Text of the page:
Lecture/Seminar
Monday, November 1, 2021 - 6:30 p.m. to 7:45 p.m. ET

Whether created by artists such as Calder, Oldenburg, and Christo or generated from within communities, public art can powerfully speak to viewers through a wide variety of images, messages, materials, and settings. Art historian Janetta Rebold Benton surveys public art’s many forms, its creative roots and makers, and its social value. (World Art History Certificate elective, 1/2 credit)

Lecture/Seminar
Tuesday, November 2, 2021 - 10:00 a.m. to 11:30 a.m. ET

Discover how visual art can inspire creative writing and how writing can offer a powerful way to experience art. Join Mary Hall Surface, founding instructor of the National Gallery of Art’s popular Writing Salon, for three online workshops that explore essential elements of writing and styles through close looking, word-sketching, and imaginative response to prompts. This session focuses on Character: Discover Dimensions.

Lecture/Seminar
Friday, November 5, 2021 - 12:00 p.m. to 1:15 p.m. ET

Many iconic churches and palaces in Florence were constructed to represent wealth and power, but architect Filippo Brunelleschi’s Hospital of the Innocents was the first institution in the world to be dedicated to the well-being of children. Renaissance art historian Elaine Ruffolo explores its architecture and magnificent charitable history. (World Art History Certificate elective, 1/2 credit)

Course
Sunday, November 7, 2021 - 3:00 p.m. to 4:15 p.m. ET

The notion that a picture is worth a thousand words is meant to convey the power of imagery. But what of the power of words—if they are Hemingway’s musings on a work of art, Van Gogh’s personal letters, or Michelangelo’s thoughts on his life and art expressed in his poetry? Explore the alchemy that occurs at the intersection of art and literature with David Gariff,  senior lecturer at the National Gallery of Art.  This session focuses on The Poetry of Michelangelo. (World Art History Certificate elective: Earn ½ credit)

Lecture/Seminar
Tuesday, November 9, 2021 - 10:00 a.m. to 11:30 a.m. ET

Discover how visual art can inspire creative writing and how writing can offer a powerful way to experience art. Join Mary Hall Surface, founding instructor of the National Gallery of Art’s popular Writing Salon, for three online workshops that explore essential elements of writing and styles through close looking, word-sketching, and imaginative response to prompts. This session focuses on Setting: Explore Place and Time.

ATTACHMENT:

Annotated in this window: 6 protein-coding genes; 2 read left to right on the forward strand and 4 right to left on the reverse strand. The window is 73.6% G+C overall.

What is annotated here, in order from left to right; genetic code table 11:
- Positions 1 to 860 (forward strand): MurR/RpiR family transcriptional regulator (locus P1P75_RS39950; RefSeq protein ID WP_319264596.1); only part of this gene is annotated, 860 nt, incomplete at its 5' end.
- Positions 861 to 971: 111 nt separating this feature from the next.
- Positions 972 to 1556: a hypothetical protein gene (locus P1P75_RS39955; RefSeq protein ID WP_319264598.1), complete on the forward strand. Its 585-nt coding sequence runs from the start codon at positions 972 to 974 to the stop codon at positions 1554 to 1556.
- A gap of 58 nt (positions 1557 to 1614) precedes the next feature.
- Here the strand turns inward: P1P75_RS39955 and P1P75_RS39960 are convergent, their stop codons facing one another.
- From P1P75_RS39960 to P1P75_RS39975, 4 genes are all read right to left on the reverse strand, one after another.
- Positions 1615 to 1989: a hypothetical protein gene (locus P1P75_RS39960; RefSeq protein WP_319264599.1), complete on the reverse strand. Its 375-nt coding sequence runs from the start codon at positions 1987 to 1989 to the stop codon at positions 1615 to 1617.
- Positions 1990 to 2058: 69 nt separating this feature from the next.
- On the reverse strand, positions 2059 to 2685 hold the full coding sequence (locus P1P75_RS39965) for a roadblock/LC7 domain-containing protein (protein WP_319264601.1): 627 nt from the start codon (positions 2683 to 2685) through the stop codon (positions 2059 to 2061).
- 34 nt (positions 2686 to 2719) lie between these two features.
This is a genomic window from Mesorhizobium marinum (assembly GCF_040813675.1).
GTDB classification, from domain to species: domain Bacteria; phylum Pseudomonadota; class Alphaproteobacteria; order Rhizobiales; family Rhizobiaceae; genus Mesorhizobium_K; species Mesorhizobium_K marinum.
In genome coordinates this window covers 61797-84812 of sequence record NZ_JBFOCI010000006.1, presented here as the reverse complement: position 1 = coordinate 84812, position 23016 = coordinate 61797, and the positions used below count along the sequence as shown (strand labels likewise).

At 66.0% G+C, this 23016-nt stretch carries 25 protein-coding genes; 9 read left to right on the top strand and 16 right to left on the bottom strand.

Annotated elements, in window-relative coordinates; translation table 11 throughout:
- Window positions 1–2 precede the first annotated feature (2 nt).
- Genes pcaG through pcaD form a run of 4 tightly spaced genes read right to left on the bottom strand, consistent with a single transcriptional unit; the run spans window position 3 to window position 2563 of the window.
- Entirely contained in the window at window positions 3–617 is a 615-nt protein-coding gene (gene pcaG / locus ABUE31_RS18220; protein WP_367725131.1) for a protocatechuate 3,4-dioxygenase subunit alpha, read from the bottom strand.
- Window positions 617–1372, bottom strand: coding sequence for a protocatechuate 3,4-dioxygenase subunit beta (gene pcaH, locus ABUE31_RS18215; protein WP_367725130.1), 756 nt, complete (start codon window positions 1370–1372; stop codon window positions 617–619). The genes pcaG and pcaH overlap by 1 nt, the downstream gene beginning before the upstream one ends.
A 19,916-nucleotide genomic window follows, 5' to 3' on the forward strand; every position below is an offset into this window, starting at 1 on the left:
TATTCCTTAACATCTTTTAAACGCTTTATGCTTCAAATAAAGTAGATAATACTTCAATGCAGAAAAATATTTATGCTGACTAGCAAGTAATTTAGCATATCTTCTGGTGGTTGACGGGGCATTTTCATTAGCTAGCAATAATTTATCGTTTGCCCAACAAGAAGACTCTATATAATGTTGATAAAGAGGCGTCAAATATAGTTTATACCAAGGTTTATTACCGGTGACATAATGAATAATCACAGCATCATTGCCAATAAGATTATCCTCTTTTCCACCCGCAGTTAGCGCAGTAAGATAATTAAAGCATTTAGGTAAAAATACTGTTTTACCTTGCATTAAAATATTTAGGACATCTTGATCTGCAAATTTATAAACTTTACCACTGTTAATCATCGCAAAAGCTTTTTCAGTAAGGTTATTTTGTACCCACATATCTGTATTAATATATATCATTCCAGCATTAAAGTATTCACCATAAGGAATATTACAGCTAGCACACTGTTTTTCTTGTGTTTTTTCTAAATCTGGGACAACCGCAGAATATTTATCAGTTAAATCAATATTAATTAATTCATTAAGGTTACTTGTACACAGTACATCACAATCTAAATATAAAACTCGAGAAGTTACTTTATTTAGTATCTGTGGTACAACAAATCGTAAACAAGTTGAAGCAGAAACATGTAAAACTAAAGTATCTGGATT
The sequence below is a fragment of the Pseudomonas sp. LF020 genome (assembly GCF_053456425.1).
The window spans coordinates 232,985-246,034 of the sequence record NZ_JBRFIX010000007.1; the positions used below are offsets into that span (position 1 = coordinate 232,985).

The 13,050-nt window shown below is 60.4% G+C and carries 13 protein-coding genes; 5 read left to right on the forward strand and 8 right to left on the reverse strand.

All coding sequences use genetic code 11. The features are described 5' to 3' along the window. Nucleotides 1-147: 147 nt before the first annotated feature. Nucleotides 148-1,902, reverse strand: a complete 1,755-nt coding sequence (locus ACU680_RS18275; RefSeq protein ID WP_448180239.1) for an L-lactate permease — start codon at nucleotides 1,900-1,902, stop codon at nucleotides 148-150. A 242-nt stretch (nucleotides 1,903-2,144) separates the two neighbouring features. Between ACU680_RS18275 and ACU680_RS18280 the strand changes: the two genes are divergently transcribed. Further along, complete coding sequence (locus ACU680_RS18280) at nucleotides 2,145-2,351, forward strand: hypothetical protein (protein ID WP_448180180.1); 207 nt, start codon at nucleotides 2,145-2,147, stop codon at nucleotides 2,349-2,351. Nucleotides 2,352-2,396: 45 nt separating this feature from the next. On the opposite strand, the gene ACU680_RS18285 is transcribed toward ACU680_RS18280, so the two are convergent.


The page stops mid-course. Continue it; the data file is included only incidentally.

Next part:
Lecture/Seminar
Monday, November 15, 2021 - 6:45 p.m. to 8:45 p.m. ET

The distinctive rock-cut architecture of Ajanta, Ellora, Elephanta, Badami, and other temple sites has captured the imaginations of India’s visitors and devotees for centuries. Art historian Robert DeCaroli examines what we know about their histories, how they were made, and what was required to maintain them in antiquity—as well as how they are being protected from threats today. (World Art History Certificate elective, 1/2 credit)

Lecture/Seminar
Tuesday, November 16, 2021 - 10:00 a.m. to 11:30 a.m. ET

Discover how visual art can inspire creative writing and how writing can offer a powerful way to experience art. Join Mary Hall Surface, founding instructor of the National Gallery of Art’s popular Writing Salon, for three online workshops that explore essential elements of writing and styles through close looking, word-sketching, and imaginative response to prompts. This session focuses on Story: Imagine Possibilities.

Lecture/Seminar
Wednesday, November 17, 2021 - 6:30 p.m. to 8:30 p.m. ET

Art historian Bonita Billman examines how a group of painters created powerful and personal works that revealed unvarnished truths about urban life in the early 20th century. (World Art History Certificate elective, 1/2 credit)

Course
Sunday, December 5, 2021 - 3:00 p.m. to 4:15 p.m. ET

The notion that a picture is worth a thousand words is meant to convey the power of imagery. But what of the power of words—if they are Hemingway’s musings on a work of art, Van Gogh’s personal letters, or Michelangelo’s thoughts on his life and art expressed in his poetry? Explore the alchemy that occurs at the intersection of art and literature with David Gariff,  senior lecturer at the National Gallery of Art.  This session focuses on Ernest Hemingway, Joan Miró, and The Farm (1921-22). (World Art History Certificate elective: Earn ½ credit)